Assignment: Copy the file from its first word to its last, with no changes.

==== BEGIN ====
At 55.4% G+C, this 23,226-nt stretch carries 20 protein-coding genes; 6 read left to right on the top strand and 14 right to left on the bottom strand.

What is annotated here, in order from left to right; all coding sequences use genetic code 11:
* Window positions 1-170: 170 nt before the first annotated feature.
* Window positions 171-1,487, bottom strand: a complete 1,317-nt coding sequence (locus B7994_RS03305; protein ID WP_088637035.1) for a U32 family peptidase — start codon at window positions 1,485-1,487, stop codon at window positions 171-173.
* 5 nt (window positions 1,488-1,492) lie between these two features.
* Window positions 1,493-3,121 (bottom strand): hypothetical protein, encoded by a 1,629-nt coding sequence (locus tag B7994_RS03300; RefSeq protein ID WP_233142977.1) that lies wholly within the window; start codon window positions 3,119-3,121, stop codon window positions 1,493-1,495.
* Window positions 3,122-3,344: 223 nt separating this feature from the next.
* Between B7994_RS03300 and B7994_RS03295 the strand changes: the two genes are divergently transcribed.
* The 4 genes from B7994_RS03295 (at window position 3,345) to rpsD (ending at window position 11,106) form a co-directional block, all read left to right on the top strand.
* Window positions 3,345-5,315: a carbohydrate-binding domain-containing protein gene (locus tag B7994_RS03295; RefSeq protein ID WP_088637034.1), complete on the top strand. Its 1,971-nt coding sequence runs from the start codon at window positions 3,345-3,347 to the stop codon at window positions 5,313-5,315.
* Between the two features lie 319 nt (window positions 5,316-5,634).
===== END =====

At 55.4% G+C, this 23,226-nt stretch carries 20 protein-coding genes; 6 read left to right on the top strand and 14 right to left on the bottom strand.

What is annotated here, in order from left to right; all coding sequences use genetic code 11:
* Window positions 1-170: 170 nt before the first annotated feature.
* Window positions 171-1,487, bottom strand: a complete 1,317-nt coding sequence (locus B7994_RS03305; protein ID WP_088637035.1) for a U32 family peptidase — start codon at window positions 1,485-1,487, stop codon at window positions 171-173.
* 5 nt (window positions 1,488-1,492) lie between these two features.
* Window positions 1,493-3,121 (bottom strand): hypothetical protein, encoded by a 1,629-nt coding sequence (locus tag B7994_RS03300; RefSeq protein ID WP_233142977.1) that lies wholly within the window; start codon window positions 3,119-3,121, stop codon window positions 1,493-1,495.
* Window positions 3,122-3,344: 223 nt separating this feature from the next.
* Between B7994_RS03300 and B7994_RS03295 the strand changes: the two genes are divergently transcribed.
* The 4 genes from B7994_RS03295 (at window position 3,345) to rpsD (ending at window position 11,106) form a co-directional block, all read left to right on the top strand.
* Window positions 3,345-5,315: a carbohydrate-binding domain-containing protein gene (locus tag B7994_RS03295; RefSeq protein ID WP_088637034.1), complete on the top strand. Its 1,971-nt coding sequence runs from the start codon at window positions 3,345-3,347 to the stop codon at window positions 5,313-5,315.
* Between the two features lie 319 nt (window positions 5,316-5,634).